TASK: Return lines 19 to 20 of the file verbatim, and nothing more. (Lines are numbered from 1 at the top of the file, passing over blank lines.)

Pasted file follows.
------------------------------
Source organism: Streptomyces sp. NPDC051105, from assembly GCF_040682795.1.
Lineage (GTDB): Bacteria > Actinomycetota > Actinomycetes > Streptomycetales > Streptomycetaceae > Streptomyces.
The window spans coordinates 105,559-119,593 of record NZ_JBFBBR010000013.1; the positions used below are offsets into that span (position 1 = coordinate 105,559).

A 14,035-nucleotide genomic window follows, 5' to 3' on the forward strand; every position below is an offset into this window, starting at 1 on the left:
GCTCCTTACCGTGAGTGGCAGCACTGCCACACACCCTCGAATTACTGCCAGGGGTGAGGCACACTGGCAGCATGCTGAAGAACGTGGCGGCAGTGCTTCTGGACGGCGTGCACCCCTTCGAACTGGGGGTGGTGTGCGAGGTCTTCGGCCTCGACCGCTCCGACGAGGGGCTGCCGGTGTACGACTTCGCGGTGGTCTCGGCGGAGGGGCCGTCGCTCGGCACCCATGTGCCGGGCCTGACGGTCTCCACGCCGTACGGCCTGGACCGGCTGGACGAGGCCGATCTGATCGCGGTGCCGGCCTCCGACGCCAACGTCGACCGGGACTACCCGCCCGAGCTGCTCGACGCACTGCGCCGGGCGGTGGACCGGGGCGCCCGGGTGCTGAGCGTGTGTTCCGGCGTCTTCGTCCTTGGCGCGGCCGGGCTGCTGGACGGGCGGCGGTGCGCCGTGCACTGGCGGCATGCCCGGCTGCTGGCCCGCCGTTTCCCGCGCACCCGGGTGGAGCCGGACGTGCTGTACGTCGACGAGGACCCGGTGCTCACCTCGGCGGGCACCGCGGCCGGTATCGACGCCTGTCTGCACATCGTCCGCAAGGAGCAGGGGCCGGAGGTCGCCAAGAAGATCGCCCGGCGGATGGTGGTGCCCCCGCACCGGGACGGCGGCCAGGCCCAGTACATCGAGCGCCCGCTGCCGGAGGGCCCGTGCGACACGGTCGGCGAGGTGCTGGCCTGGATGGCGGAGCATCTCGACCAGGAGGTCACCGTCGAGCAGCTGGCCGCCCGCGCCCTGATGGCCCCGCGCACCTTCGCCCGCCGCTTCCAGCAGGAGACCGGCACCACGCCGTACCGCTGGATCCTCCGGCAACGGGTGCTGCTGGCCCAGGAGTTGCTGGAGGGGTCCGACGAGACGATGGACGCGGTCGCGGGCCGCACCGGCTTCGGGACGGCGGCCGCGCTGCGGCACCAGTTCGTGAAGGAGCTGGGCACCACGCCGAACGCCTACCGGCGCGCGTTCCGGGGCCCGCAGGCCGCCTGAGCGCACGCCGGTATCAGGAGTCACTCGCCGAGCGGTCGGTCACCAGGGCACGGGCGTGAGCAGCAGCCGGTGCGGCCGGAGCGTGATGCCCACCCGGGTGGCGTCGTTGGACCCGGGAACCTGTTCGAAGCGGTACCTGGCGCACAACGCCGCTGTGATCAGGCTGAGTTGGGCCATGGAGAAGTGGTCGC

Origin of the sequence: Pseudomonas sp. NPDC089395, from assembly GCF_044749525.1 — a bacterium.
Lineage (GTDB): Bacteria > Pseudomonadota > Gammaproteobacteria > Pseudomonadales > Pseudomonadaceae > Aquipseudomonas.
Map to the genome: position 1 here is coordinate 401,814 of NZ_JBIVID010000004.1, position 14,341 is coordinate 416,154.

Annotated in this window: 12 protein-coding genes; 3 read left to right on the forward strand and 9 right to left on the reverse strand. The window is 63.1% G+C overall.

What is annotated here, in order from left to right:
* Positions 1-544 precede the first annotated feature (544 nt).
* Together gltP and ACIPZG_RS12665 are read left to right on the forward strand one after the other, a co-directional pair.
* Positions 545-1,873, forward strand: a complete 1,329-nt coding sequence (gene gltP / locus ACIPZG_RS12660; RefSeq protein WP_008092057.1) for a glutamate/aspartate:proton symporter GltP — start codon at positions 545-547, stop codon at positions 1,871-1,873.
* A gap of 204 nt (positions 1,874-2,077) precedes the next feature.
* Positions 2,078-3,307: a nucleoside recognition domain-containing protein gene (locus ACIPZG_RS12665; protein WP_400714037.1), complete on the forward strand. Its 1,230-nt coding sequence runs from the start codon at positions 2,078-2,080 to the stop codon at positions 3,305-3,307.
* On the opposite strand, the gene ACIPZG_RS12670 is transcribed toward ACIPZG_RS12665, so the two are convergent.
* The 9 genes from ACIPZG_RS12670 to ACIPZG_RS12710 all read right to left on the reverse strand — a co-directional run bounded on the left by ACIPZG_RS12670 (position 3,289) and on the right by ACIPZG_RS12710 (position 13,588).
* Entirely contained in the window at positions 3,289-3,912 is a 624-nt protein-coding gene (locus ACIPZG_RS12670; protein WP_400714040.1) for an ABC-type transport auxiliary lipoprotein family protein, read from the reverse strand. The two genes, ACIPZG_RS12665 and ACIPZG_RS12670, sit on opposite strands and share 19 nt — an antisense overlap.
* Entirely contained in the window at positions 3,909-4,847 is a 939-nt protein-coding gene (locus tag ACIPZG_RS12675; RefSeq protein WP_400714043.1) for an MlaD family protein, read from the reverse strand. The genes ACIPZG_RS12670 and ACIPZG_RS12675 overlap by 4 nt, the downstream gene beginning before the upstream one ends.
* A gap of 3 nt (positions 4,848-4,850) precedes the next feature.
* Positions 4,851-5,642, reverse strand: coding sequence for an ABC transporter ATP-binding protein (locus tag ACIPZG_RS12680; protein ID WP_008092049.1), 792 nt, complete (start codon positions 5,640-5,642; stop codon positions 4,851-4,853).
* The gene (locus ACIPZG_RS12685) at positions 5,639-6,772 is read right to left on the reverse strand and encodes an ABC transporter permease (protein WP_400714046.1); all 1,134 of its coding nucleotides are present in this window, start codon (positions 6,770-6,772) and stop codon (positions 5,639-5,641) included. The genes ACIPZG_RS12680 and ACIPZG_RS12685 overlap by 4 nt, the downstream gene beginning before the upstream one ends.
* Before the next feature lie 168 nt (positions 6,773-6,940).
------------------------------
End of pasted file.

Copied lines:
* Entirely contained in the window at positions 3,909-4,847 is a 939-nt protein-coding gene (locus tag ACIPZG_RS12675; RefSeq protein WP_400714043.1) for an MlaD family protein, read from the reverse strand. The genes ACIPZG_RS12670 and ACIPZG_RS12675 overlap by 4 nt, the downstream gene beginning before the upstream one ends.
* A gap of 3 nt (positions 4,848-4,850) precedes the next feature.